“I don’t take photographs, photographs take me.”
Charlie Harbutt died on June 29th exactly one month shy of his 80s birthday.
Office of the Dean sent the following message:
It is with great sorrow that we inform you that Charlie Harbutt, long-time faculty in the Photography program, died earlier this week. We will host a memorial service for Charlie in the fall, and will follow up with the details when available.
Having taught at Parsons for more than twenty years, Charlie was deeply respected and loved by his students and colleagues. His mentorship influenced generations of young photographers, and the faculty he worked with benefited from his decades of experience and open presence on campus. We feel this loss deeply, and are grateful that he leaves us with a lasting legacy through his contributions to his field and to his community. We wish strength and comfort to his wife, the photographer Joan Liftin, his family, and all those he inspired throughout his time at our school.
From the introduction to departures and arrivals: “Gradually my pictures became more about what I felt in my day-to-day wanderings and not so much about subject. They started to be about the shapes and forms I was seeing and drawn to, suggesting a content different from their subject matter. Such pictures were like gifts from a buried self, glimpses of who I was and what I felt. Photography for me, when I’m working well, is all point and shoot. I’ve tried a lot of things, some in the darkroom. But what I like best is that however the picture is made, it’s a surprise to me when I see the photo come up in the developer. My all-time favorite was taken on the Rue du Depart near Gare Montparnasse railroad station in Paris because it was so different from what I remember shooting. It was at once a departure and an arrival.”
Other books by Charlie Harbutt
Since this is a Process & Skills blog we took the liberty of adding Charlie’s syllabus:
PUPH 2545 A CRN 6585 Spring 2013
Most photographs, whether student, fine art or commercial are made by the traditional art school method: define concept, a pre-visualization, then execute that vision with taste and elegance in some medium. The goal is TOTAL control. For over a century now, artists in almost every medium have disputed this approach: John Cage in music, Martha Graham in dance, the Surrealists and Dadaists with automatic writing and chance juxtapositions, William Burroughs notebooks, Jackson Pollock’s dribbles.
In photography, the box camera originally had no viewfinder, which made such control impossible. Inspired by the weird, but inventive compositions that resulted, photographers using its successor camera, the 35mm, have explored this new approach and some of their discoveries were adapted by their view camera brethren. In their attempt to describe their approach, some photographers say the proper state of mind is to be as blank as the piece of film or as open to discovering images as the lens, which makes pictures all the time. The photographer chooses which ones to preserve on film. This method introduces chance, spontaneity and time into the visual media in a new way. And this has often led to metaphor, as in Steichen’s equivalents. This class will study such spontaneous photographers as they have worked in fine arts, documentary and commercial photography. But primarily it will aim at helping students to produce photographs by this method.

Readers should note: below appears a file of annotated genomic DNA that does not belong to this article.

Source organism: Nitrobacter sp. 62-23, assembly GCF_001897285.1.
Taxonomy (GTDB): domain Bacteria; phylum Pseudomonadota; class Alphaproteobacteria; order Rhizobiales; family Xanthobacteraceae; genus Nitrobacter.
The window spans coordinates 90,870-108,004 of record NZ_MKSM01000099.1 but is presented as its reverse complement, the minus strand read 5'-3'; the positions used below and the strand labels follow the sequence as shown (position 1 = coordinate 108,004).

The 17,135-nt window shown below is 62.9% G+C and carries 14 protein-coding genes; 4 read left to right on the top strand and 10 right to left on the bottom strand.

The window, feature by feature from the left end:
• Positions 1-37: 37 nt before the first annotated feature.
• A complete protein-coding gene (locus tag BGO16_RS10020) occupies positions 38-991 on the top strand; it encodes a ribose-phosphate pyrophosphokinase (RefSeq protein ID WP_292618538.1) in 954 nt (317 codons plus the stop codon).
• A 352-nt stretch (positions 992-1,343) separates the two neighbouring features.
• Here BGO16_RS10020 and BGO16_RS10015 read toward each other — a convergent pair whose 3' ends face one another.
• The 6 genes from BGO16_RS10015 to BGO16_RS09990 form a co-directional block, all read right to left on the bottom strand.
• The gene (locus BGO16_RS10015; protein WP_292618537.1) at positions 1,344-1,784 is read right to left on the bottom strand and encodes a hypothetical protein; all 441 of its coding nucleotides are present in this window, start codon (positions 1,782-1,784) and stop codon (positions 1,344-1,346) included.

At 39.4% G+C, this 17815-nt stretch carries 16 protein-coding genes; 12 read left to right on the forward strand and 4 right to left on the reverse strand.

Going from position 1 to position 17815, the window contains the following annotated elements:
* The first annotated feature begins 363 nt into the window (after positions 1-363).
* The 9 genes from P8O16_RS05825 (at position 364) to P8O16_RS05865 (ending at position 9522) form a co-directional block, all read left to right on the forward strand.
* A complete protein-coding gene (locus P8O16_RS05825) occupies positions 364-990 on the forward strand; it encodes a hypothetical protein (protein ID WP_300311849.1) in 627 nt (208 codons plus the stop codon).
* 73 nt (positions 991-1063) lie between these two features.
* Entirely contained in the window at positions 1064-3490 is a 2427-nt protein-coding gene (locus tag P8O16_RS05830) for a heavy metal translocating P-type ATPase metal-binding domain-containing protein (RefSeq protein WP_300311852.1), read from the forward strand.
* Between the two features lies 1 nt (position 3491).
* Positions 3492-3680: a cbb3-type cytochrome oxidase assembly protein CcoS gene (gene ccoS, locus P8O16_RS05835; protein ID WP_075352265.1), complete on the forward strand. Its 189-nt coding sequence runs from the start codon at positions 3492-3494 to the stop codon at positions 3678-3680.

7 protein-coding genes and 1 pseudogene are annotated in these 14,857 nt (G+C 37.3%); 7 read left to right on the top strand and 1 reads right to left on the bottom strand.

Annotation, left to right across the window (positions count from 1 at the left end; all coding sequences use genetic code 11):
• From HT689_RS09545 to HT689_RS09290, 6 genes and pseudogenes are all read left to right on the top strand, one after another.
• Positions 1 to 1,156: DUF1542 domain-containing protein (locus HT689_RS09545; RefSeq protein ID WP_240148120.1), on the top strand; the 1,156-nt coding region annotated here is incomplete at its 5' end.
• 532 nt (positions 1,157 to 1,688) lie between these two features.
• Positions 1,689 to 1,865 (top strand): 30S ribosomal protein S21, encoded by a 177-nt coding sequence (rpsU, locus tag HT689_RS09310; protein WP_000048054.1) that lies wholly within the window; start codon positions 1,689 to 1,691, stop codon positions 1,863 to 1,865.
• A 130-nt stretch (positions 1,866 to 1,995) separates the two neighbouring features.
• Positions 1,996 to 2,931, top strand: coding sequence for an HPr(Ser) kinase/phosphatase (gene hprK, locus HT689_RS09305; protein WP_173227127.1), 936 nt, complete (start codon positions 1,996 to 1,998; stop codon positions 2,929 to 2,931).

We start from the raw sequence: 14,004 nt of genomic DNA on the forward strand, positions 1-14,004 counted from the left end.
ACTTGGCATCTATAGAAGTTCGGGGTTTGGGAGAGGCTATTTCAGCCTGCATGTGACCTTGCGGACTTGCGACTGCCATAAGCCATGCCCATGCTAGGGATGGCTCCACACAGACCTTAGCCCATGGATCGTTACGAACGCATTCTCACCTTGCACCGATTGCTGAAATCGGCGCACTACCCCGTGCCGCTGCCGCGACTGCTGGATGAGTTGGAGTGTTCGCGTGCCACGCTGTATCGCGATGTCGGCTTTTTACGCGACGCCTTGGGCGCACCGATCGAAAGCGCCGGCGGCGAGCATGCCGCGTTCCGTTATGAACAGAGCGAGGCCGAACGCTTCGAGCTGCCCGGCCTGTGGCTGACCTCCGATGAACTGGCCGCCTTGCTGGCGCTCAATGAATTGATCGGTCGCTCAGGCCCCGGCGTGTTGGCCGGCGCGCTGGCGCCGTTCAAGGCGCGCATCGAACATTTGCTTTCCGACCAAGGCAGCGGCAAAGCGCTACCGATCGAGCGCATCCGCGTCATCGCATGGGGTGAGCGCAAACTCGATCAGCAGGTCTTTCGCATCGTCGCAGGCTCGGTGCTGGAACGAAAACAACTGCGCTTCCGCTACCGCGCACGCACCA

We moderns trust the pragmatic, logical, “rational” mind more than the intuitive and poetic, even when making art. In schools, we are asked to do assignments, to take a problem and solve it, to execute a concept in some medium. As photographers, we go out “looking for pictures.” That often means looking for moments in the world around us that remind us of pictures we’ve seen in coffee table books or chic magazines. In a way we’re looking at the world with blinders.
Like our eyes, cameras can see and make pictures of everything. You can use the camera, as the poet William Burroughs did, to discover what’s on your mind, even your subconscious. In the process, you might discover ideas you’re more comfortable with or ways of making pictures.
instinct – 1. a. The innate, complex, and normally adaptive aspect of behavior.
b. A strong impulse or motivation
metaphor – A figure of speech in which a term is transferred from the object it ordinarily designates to an object it may designate only by implicit comparison or analogy, as in the phrase “evening of life”.
“More profoundly and at times negatively, the way art is experienced has changed. Conceptual Art has encouraged the assumption that every object, every picture, even every abstract painting tells a story – that it carries within it some kind of narrative, meaning or “subtext.” Equally ingrained is the more limiting expectation that all this meaning is primarily intellectual and easily reduced to language, that art as an entity is completely explainable. We owe to conceptualism years of one-lined artworks in all media – the “I get it” school of esthetic experience. This condition has caused a permanent confusion of content with subject matter, to the continuing detriment of both content and form. Too often, art that lacks an explicit subject is thought to without content and dismissed.”
–Roberta Smith, The New York Times
Editor: Katarzyna Gruda